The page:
Sun | Nov 28, 2021

More concerns at Negril hotel project

Published:Thursday | March 10, 2016 | 4:30 PMAdrian Frater


It would appear that the questionable sand mining, which has outraged the Negril Chamber of Commerce and has seemingly left the National Environment and Planning Agency (NEPA) with much to explain, is not the only major issue at the controversial hotel project in the popular resort town.

A contractor on the multimillion-dollar project, which is said to be an initiative of Mexican investors, but is being undertaken by the Chinese firm COMPLANT, told Western Focus recently that he was quite concerned about the vast number of Chinese workers who were brought in to do simple tasks, which Jamaican workers could manage easily.

"When I look at the level of unemployed in Jamaica at this time, it bothers me to see Chinese workers being brought in to do simple little tasks, like laying building blocks," the contractor, who asked not to be identified, said.

"I would hate to believe that our Government is giving the Chinese work permits to come here to lay building blocks ... . That is something that our Jamaican workers can do and should be doing," he added.

The contractor said that unlike some of the other Chinese projects, where bringing in workers forms part of the deal signed with the Jamaican Government, the Negril project is being done by Mexican investors, albeit that it is being undertaken by COMPLANT.


"While the Negril Chamber has latched on to the sand-mining issue, we also need to talk about the fact that Jamaican workers are being sidelined in such a scandalous way," the contractor said. "We need to know why work permits are being given to Chinese to do work Jamaicans can do.

"There is a similar project being done in Montego Bay at this tim,e and over 90 per cent of the workers are Jamaicans, so it is not a question that Jamaicans can't manage most of the jobs on these sites ... . It is simply a case of our workers being bypassed to facilitate foreigners," the contractor added.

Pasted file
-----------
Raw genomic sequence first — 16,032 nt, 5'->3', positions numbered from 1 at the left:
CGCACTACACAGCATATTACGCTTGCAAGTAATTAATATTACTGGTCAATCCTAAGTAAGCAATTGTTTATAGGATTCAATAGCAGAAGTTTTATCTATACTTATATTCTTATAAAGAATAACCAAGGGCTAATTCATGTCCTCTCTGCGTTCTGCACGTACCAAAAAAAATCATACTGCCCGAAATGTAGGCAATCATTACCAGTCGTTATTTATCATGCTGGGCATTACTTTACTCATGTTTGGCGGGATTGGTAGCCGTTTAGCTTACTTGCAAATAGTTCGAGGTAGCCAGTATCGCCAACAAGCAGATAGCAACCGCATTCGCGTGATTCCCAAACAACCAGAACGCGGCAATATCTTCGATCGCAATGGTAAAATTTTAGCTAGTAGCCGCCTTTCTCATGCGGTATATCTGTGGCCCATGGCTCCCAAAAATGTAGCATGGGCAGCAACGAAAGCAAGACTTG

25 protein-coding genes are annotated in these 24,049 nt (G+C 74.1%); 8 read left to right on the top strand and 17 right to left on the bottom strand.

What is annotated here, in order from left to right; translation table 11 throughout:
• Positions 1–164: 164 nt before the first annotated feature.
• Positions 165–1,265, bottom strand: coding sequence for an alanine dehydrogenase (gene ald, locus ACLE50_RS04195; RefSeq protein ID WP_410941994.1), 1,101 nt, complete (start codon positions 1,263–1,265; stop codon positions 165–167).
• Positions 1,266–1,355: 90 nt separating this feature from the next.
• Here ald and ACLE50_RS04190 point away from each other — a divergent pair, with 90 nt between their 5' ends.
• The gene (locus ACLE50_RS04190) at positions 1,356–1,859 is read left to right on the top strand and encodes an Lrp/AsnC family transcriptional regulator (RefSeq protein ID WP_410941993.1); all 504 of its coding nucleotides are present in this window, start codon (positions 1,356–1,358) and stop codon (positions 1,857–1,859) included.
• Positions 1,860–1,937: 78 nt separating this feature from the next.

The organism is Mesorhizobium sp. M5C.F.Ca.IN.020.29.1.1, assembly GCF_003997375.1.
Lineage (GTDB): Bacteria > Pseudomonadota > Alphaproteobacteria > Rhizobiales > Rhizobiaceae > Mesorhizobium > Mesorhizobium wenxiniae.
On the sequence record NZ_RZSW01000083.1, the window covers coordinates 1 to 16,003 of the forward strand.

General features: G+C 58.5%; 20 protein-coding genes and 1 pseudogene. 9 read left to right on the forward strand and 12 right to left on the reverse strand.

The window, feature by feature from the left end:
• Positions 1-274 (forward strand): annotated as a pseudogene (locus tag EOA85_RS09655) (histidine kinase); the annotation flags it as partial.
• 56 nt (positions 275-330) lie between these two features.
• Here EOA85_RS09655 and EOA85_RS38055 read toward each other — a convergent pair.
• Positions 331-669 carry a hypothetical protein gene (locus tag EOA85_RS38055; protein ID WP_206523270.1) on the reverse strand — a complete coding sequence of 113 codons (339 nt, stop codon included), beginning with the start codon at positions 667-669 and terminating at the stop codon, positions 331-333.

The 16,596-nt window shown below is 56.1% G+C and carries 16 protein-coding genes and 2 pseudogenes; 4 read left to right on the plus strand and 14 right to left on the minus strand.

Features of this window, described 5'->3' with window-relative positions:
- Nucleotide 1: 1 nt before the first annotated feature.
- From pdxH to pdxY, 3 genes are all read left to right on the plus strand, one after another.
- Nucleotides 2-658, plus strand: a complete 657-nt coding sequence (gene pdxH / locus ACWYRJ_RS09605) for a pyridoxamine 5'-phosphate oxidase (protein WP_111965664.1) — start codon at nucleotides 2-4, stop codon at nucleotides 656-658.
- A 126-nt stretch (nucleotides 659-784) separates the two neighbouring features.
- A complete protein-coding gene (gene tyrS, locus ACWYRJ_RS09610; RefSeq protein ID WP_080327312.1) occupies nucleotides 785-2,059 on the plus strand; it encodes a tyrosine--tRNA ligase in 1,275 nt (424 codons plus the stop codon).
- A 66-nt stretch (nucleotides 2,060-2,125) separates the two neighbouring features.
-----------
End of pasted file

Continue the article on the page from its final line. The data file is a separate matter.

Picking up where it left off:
In 2014, Rudyard Spencer, who was the opposition spokesman on labour at the time, told members of parliament examining the Estimates of Expenditure, during a meeting of the Standing Finance Committee, that there were persons on worksites locally doing jobs that Jamaicans could be hired to carry out. However, he did not provide details, citing "diplomatic sensitivity".

"I am really uncomfortable seeing Jamaicans construction workers struggling to find jobs while we are bringing in Chinese workers on a Jamaican worksite ... . Something is fishy and it warrants an investigation," the contractor stated.

The activities at the Negril hotel project came to the fore last year when the Negril Chamber of Commerce raised an alarm about sand mining at the site, which they consider to be quite inappropriate, especially against the background of the town's worrisome beach erosion concerns.